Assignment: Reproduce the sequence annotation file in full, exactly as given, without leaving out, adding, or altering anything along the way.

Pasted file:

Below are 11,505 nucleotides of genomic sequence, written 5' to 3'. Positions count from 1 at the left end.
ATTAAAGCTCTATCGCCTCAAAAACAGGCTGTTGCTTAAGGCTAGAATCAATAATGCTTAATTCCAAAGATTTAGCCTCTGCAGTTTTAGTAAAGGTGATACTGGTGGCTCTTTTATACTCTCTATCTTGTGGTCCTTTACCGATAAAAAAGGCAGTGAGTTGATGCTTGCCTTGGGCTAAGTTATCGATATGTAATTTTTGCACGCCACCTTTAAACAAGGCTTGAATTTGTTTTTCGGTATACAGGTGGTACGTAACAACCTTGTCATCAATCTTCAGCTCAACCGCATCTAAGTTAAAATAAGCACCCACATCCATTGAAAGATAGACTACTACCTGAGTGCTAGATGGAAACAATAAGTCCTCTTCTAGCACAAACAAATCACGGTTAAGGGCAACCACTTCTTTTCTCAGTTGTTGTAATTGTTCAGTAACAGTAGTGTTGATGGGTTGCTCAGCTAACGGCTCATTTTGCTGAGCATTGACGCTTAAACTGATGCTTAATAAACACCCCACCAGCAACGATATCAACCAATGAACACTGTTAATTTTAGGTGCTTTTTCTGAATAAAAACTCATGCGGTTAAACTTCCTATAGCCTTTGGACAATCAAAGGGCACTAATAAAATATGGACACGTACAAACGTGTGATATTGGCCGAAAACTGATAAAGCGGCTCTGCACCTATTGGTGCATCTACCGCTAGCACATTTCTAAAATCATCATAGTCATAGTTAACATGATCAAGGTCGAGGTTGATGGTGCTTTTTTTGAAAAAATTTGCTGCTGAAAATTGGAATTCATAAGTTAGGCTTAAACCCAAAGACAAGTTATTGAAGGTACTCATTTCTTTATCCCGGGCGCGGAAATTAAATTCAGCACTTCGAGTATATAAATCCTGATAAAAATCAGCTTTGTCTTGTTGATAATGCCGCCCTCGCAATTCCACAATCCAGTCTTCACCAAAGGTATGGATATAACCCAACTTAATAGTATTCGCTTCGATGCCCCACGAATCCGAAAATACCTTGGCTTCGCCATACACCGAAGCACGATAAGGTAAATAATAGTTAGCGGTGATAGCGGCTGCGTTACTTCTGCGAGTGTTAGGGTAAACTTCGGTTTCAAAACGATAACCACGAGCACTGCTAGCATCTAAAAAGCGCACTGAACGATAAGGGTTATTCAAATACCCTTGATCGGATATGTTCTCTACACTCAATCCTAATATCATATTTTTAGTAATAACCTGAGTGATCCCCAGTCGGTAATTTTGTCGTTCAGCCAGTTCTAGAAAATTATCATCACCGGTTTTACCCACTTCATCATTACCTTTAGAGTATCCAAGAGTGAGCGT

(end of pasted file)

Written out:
Below are 11,505 nucleotides of genomic sequence, written 5' to 3'. Positions count from 1 at the left end.
ATTAAAGCTCTATCGCCTCAAAAACAGGCTGTTGCTTAAGGCTAGAATCAATAATGCTTAATTCCAAAGATTTAGCCTCTGCAGTTTTAGTAAAGGTGATACTGGTGGCTCTTTTATACTCTCTATCTTGTGGTCCTTTACCGATAAAAAAGGCAGTGAGTTGATGCTTGCCTTGGGCTAAGTTATCGATATGTAATTTTTGCACGCCACCTTTAAACAAGGCTTGAATTTGTTTTTCGGTATACAGGTGGTACGTAACAACCTTGTCATCAATCTTCAGCTCAACCGCATCTAAGTTAAAATAAGCACCCACATCCATTGAAAGATAGACTACTACCTGAGTGCTAGATGGAAACAATAAGTCCTCTTCTAGCACAAACAAATCACGGTTAAGGGCAACCACTTCTTTTCTCAGTTGTTGTAATTGTTCAGTAACAGTAGTGTTGATGGGTTGCTCAGCTAACGGCTCATTTTGCTGAGCATTGACGCTTAAACTGATGCTTAATAAACACCCCACCAGCAACGATATCAACCAATGAACACTGTTAATTTTAGGTGCTTTTTCTGAATAAAAACTCATGCGGTTAAACTTCCTATAGCCTTTGGACAATCAAAGGGCACTAATAAAATATGGACACGTACAAACGTGTGATATTGGCCGAAAACTGATAAAGCGGCTCTGCACCTATTGGTGCATCTACCGCTAGCACATTTCTAAAATCATCATAGTCATAGTTAACATGATCAAGGTCGAGGTTGATGGTGCTTTTTTTGAAAAAATTTGCTGCTGAAAATTGGAATTCATAAGTTAGGCTTAAACCCAAAGACAAGTTATTGAAGGTACTCATTTCTTTATCCCGGGCGCGGAAATTAAATTCAGCACTTCGAGTATATAAATCCTGATAAAAATCAGCTTTGTCTTGTTGATAATGCCGCCCTCGCAATTCCACAATCCAGTCTTCACCAAAGGTATGGATATAACCCAACTTAATAGTATTCGCTTCGATGCCCCACGAATCCGAAAATACCTTGGCTTCGCCATACACCGAAGCACGATAAGGTAAATAATAGTTAGCGGTGATAGCGGCTGCGTTACTTCTGCGAGTGTTAGGGTAAACTTCGGTTTCAAAACGATAACCACGAGCACTGCTAGCATCTAAAAAGCGCACTGAACGATAAGGGTTATTCAAATACCCTTGATCGGATATGTTCTCTACACTCAATCCTAATATCATATTTTTAGTAATAACCTGAGTGATCCCCAGTCGGTAATTTTGTCGTTCAGCCAGTTCTAGAAAATTATCATCACCGGTTTTACCCACTTCATCATTACCTTTAGAGTATCCAAGAGTGAGCGT